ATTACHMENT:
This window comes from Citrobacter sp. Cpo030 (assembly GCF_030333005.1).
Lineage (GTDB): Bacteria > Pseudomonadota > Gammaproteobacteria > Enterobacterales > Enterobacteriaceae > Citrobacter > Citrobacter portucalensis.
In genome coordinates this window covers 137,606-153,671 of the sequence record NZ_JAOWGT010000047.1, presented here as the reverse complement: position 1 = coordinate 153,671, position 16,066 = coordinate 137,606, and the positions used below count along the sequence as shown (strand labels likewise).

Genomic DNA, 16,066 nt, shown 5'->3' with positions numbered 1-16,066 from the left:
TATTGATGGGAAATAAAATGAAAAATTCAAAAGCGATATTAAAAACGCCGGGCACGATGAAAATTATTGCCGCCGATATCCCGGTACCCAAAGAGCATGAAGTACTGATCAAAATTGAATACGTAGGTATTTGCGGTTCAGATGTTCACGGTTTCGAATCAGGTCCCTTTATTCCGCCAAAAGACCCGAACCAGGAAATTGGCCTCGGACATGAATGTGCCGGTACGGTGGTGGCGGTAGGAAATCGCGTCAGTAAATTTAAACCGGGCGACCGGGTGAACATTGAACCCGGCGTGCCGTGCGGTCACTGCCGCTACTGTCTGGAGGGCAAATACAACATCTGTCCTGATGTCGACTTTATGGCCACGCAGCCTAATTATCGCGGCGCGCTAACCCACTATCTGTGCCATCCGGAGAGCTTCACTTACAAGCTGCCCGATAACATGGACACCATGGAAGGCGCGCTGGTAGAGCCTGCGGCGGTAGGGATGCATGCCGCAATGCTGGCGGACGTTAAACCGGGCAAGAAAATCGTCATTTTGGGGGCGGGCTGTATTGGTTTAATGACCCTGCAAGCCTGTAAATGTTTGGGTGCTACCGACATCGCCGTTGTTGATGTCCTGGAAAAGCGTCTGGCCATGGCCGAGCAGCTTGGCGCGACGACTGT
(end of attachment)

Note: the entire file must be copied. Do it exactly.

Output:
This window comes from Citrobacter sp. Cpo030 (assembly GCF_030333005.1).
Lineage (GTDB): Bacteria > Pseudomonadota > Gammaproteobacteria > Enterobacterales > Enterobacteriaceae > Citrobacter > Citrobacter portucalensis.
In genome coordinates this window covers 137,606-153,671 of the sequence record NZ_JAOWGT010000047.1, presented here as the reverse complement: position 1 = coordinate 153,671, position 16,066 = coordinate 137,606, and the positions used below count along the sequence as shown (strand labels likewise).

Genomic DNA, 16,066 nt, shown 5'->3' with positions numbered 1-16,066 from the left:
TATTGATGGGAAATAAAATGAAAAATTCAAAAGCGATATTAAAAACGCCGGGCACGATGAAAATTATTGCCGCCGATATCCCGGTACCCAAAGAGCATGAAGTACTGATCAAAATTGAATACGTAGGTATTTGCGGTTCAGATGTTCACGGTTTCGAATCAGGTCCCTTTATTCCGCCAAAAGACCCGAACCAGGAAATTGGCCTCGGACATGAATGTGCCGGTACGGTGGTGGCGGTAGGAAATCGCGTCAGTAAATTTAAACCGGGCGACCGGGTGAACATTGAACCCGGCGTGCCGTGCGGTCACTGCCGCTACTGTCTGGAGGGCAAATACAACATCTGTCCTGATGTCGACTTTATGGCCACGCAGCCTAATTATCGCGGCGCGCTAACCCACTATCTGTGCCATCCGGAGAGCTTCACTTACAAGCTGCCCGATAACATGGACACCATGGAAGGCGCGCTGGTAGAGCCTGCGGCGGTAGGGATGCATGCCGCAATGCTGGCGGACGTTAAACCGGGCAAGAAAATCGTCATTTTGGGGGCGGGCTGTATTGGTTTAATGACCCTGCAAGCCTGTAAATGTTTGGGTGCTACCGACATCGCCGTTGTTGATGTCCTGGAAAAGCGTCTGGCCATGGCCGAGCAGCTTGGCGCGACGACTGT